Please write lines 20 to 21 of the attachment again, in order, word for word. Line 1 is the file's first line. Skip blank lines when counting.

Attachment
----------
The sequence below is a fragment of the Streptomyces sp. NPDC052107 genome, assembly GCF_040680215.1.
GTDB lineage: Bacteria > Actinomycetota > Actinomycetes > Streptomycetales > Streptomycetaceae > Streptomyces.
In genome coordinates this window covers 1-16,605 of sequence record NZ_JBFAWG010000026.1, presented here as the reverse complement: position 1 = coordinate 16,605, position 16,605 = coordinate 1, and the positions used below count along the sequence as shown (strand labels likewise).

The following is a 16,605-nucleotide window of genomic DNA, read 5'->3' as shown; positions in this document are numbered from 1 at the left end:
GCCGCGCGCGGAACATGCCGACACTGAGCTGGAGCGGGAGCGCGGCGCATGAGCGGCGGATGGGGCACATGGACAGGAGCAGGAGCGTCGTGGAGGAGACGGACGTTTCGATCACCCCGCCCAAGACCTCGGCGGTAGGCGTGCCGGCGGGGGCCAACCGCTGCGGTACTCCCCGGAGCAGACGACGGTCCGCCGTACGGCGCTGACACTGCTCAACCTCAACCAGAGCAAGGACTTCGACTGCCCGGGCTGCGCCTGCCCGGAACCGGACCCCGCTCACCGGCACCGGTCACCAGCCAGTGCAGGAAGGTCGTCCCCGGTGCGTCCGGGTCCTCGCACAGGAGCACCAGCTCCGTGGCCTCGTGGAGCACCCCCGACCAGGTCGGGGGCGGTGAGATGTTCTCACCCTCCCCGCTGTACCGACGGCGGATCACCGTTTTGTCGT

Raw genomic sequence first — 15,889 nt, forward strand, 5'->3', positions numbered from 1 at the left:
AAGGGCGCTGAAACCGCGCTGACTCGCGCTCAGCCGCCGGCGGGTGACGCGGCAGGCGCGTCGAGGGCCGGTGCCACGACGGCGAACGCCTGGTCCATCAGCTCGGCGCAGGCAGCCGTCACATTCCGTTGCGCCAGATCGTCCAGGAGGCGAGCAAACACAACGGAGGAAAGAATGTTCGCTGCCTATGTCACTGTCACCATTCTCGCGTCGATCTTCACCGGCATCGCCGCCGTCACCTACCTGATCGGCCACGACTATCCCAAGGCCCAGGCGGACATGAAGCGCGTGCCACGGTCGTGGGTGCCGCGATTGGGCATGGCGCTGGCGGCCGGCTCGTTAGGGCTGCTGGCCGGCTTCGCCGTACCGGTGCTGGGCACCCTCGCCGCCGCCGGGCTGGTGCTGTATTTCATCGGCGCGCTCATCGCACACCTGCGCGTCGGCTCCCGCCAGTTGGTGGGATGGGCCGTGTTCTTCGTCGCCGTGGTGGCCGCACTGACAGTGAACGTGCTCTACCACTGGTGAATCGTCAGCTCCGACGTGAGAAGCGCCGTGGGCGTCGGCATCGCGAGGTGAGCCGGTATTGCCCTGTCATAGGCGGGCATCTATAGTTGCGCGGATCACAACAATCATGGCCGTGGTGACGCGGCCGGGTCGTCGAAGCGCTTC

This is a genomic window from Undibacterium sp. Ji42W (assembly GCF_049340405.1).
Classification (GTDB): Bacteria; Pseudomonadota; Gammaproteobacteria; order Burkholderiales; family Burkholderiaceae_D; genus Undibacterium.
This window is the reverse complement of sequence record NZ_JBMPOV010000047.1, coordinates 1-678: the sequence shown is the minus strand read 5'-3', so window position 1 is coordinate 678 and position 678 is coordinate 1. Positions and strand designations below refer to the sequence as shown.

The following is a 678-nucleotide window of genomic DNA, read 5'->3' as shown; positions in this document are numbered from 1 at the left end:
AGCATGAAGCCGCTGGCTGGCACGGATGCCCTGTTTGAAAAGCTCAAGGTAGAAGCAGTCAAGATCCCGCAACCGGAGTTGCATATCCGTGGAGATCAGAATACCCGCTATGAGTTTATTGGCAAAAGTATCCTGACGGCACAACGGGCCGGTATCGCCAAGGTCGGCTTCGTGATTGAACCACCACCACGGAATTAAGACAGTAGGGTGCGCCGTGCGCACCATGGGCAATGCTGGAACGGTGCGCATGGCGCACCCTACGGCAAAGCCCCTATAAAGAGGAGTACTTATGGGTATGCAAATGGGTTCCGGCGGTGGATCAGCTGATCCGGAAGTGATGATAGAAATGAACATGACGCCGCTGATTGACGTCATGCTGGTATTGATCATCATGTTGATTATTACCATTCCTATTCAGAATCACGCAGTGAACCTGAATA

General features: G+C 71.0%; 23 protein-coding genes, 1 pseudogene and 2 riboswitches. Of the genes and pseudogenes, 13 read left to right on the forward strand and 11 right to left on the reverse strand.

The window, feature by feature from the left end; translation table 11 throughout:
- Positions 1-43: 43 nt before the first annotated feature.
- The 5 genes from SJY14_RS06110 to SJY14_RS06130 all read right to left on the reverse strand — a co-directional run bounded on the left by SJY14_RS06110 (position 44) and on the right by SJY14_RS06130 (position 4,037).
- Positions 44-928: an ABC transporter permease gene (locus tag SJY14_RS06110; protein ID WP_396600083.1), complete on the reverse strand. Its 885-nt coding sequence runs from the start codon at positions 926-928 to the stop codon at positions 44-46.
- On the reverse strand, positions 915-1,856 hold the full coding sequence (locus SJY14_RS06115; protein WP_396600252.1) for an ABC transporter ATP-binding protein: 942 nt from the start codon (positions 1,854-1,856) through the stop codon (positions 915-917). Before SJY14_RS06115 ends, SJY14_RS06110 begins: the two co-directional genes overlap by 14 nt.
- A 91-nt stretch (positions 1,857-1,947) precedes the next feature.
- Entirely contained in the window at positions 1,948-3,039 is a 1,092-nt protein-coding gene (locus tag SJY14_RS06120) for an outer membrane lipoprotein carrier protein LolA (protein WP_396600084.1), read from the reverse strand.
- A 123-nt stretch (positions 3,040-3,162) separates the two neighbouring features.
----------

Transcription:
- Entirely contained in the window at positions 1,948-3,039 is a 1,092-nt protein-coding gene (locus tag SJY14_RS06120) for an outer membrane lipoprotein carrier protein LolA (protein WP_396600084.1), read from the reverse strand.
- A 123-nt stretch (positions 3,040-3,162) separates the two neighbouring features.